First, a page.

NaplesA Matter of Life and Death
An exhibition of works in clay, curated by Jenni Lomax
In Powell and Pressburger’s 1946 film, A Matter of Life and Death, David Niven’s character – a WW2 fighter pilot – bails out of his burning Lancaster bomber without a parachute. He lands on a familiar shore, soon to discover that he is neither alive nor dead, having to bargain for life in a space somewhere between Heaven and Earth.
Lucio Fontana arrived in Italy from Argentina as a young child in 1905 at the start of a 25-year-long sequence of devastating earthquakes that ravaged much of the country. This catastrophic, elemental disruption has been widely acknowledged as having considerable bearing on the eruptive quality of Fontana’s early sculptures in clay – a material he loved for its organic malleability and sensual characteristics. He created works in clay that held movement and gesture whilst also generating a sensation of light and space, referring to them as ‘terremotata ma ferma’ (‘earthquaked but motionless’). Like Fontana and his almost contemporary Leoncillo Leonardi, the artists brought together for A Matter of Life and Death at Thomas Dane Gallery Naples, acknowledge the existence of this uncertain state amid existing and not, often facing it head-on.
During the course of their careers these artists – who span several generations – have made ceramic sculptures and installations that confront the possibility of catastrophe, and embody the physicality and energy of their creation. Whether using clay that is raw or has been fired, their work carries a sense of danger and conveys the understanding that the properties and processes of clay are precarious. Earth, moisture, temperature and air create change when they collide, either by accident or design, causing the transformation from one state to another, provoking an incalculable space that holds both fragility and strength.
Phoebe Cummings exploits the delicacy and temporal nature of unfired clay to make intricate structures that purposefully decay over time. Taking up residence in the Naples gallery, Cummings will work directly onto the fabric of the building with the natural properties of clay and water. For Keith Harrison, however, the firing process is a live act and a vital component of his performative works using clay.
Masaomi Yasunaga uses the base ingredients of clay – sand and pebbles – with the improbability of these materials taking his work in close proximity to disintegration. Anya Gallaccio’s fired lumps and fragments of clay are at times sumptuous, and at others grotesque, the remains of a deliberate and public act of creation and destruction. Any damage caused by the volatile making process of Andrew Lord’s work is repaired and filled with molten gold, in an act that acknowledges both a history of clay and the scarred beauty of the sculpture itself.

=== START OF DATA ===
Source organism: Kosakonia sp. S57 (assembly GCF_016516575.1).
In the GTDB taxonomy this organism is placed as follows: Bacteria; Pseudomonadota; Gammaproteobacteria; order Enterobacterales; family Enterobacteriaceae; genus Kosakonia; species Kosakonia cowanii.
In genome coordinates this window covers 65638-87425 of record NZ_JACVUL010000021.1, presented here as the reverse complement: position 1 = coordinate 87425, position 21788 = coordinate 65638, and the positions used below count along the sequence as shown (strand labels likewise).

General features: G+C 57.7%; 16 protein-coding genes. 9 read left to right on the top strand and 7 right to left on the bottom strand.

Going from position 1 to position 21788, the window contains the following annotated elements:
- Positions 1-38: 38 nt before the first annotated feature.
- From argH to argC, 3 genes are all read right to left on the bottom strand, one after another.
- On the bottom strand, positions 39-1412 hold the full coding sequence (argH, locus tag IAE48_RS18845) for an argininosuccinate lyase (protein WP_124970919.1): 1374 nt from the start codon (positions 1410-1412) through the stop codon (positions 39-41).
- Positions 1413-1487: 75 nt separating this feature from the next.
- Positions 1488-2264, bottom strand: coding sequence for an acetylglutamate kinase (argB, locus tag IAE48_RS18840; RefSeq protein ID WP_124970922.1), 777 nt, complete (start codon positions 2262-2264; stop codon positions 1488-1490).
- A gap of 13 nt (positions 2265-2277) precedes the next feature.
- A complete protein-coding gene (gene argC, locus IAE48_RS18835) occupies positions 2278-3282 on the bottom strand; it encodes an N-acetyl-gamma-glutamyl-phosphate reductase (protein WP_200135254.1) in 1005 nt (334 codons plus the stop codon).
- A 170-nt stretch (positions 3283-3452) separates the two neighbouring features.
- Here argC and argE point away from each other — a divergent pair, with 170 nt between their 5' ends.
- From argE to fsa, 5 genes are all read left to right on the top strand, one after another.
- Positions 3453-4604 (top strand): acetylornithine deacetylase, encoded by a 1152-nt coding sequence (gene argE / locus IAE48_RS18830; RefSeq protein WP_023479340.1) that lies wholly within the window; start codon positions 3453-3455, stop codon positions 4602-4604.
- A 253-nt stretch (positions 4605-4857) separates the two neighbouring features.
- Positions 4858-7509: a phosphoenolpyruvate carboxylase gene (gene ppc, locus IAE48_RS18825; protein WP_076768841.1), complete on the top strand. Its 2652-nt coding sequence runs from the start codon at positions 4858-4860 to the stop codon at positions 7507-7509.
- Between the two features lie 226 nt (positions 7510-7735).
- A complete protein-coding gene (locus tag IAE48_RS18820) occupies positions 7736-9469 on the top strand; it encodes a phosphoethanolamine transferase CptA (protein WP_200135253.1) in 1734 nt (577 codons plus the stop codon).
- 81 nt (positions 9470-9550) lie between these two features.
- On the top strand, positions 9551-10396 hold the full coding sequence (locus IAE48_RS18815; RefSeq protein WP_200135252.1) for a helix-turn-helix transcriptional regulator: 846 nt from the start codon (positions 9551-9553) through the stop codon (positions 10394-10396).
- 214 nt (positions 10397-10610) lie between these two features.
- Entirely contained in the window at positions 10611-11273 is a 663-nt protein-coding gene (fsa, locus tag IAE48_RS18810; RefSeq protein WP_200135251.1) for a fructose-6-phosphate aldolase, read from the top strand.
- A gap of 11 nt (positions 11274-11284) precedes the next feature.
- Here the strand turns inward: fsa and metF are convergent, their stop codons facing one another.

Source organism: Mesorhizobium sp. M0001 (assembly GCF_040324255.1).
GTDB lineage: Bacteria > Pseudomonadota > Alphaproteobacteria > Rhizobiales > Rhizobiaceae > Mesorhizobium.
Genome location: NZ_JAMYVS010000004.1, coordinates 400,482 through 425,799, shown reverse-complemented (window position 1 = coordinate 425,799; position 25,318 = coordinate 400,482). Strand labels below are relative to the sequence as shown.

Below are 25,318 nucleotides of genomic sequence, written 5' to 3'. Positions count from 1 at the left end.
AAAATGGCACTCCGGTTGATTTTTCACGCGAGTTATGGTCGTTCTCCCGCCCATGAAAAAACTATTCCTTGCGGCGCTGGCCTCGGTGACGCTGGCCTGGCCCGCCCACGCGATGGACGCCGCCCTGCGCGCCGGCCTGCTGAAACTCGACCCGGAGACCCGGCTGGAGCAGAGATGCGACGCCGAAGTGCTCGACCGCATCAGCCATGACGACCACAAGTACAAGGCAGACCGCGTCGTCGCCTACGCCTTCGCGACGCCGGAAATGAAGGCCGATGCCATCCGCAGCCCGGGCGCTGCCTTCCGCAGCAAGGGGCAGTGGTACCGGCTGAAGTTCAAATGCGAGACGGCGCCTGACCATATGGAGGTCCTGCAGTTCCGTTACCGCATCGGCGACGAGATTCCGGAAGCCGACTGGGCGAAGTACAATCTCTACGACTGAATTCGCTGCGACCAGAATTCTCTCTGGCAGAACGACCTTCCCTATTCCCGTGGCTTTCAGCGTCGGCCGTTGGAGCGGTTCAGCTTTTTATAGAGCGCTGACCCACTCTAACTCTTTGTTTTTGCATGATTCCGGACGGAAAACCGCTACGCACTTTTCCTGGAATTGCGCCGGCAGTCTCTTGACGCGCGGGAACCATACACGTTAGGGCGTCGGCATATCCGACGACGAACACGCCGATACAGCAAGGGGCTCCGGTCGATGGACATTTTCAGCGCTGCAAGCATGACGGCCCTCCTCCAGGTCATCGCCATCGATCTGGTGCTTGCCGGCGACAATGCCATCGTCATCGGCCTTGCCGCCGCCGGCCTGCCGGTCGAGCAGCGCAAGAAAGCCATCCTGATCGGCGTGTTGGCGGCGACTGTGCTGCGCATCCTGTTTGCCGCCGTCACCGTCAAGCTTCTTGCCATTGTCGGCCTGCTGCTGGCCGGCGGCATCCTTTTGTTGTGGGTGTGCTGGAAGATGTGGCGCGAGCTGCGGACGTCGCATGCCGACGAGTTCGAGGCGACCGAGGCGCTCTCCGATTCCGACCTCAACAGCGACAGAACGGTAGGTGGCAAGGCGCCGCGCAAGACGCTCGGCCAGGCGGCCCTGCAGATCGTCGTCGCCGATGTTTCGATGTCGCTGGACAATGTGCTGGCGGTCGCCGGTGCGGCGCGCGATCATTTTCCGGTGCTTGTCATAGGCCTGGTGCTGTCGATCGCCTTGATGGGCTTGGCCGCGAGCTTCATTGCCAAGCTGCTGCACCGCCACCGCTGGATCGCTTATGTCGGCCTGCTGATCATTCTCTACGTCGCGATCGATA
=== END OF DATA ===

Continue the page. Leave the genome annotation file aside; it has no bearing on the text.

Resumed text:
Phillip King often releases the swollen, off-balance tension of his sculptures by cutting into and breaking the wholeness of the form. Despite these wounds his ‘vessels’ retain their poise and even assume a sense of human identity.
Other works in the exhibition further display a bold, corporal presence. Serena Korda’s ceramic Witch Bottles – part of a series called The Hosts – expressively await an infusion of breath that will transform them into instruments of sound, while her hanging necklace of huge ceramic beads has been made especially for Naples “…to entice the sirens to sing out from the sea”. Lawson Oyekan’s pair of tall, standing structures speak to each other of their similarities and differences. And, placed on a table top, Chiara Camoni’s group of farfalle (butterfly) vases display the ambiguities of anthropomorphism and the contradictory beauty of nature. Camoni’s un-glazed works stand in contrast to the shiny, fluidness of Lynda Benglis’s extrusions of clay. Applied with painterly colour, Benglis’s work embodies gesture and futuristic movement. A group of new works by Magdalene Odundo appear to breathe in and breathe out; vessel-like in form, they are shaped by the containment of breath and its life-giving force.
Jenni Lomax, November 2021
Magdalene A. N. Odundo
Jenni Lomax is an independent curator and writer. Previously, she was the Director of Camden Art Centre, London, from 1990 to 2017, where she established an influential and forward-thinking programme of international exhibitions, residencies and education projects. Recent projects include: Alexandre da Cunha, Duplex, Brighton CCA, 2021; Through Which the Light Passes, Ragged School Museum, London, 2021; Alexandre da Cunha, Arena, Thomas Dane Gallery Naples, 2020-21; Exercising Freedom: Encounters with Art, Artists and Communities, Whitechapel Gallery, 2020.
all images © the gallery and the artist(s)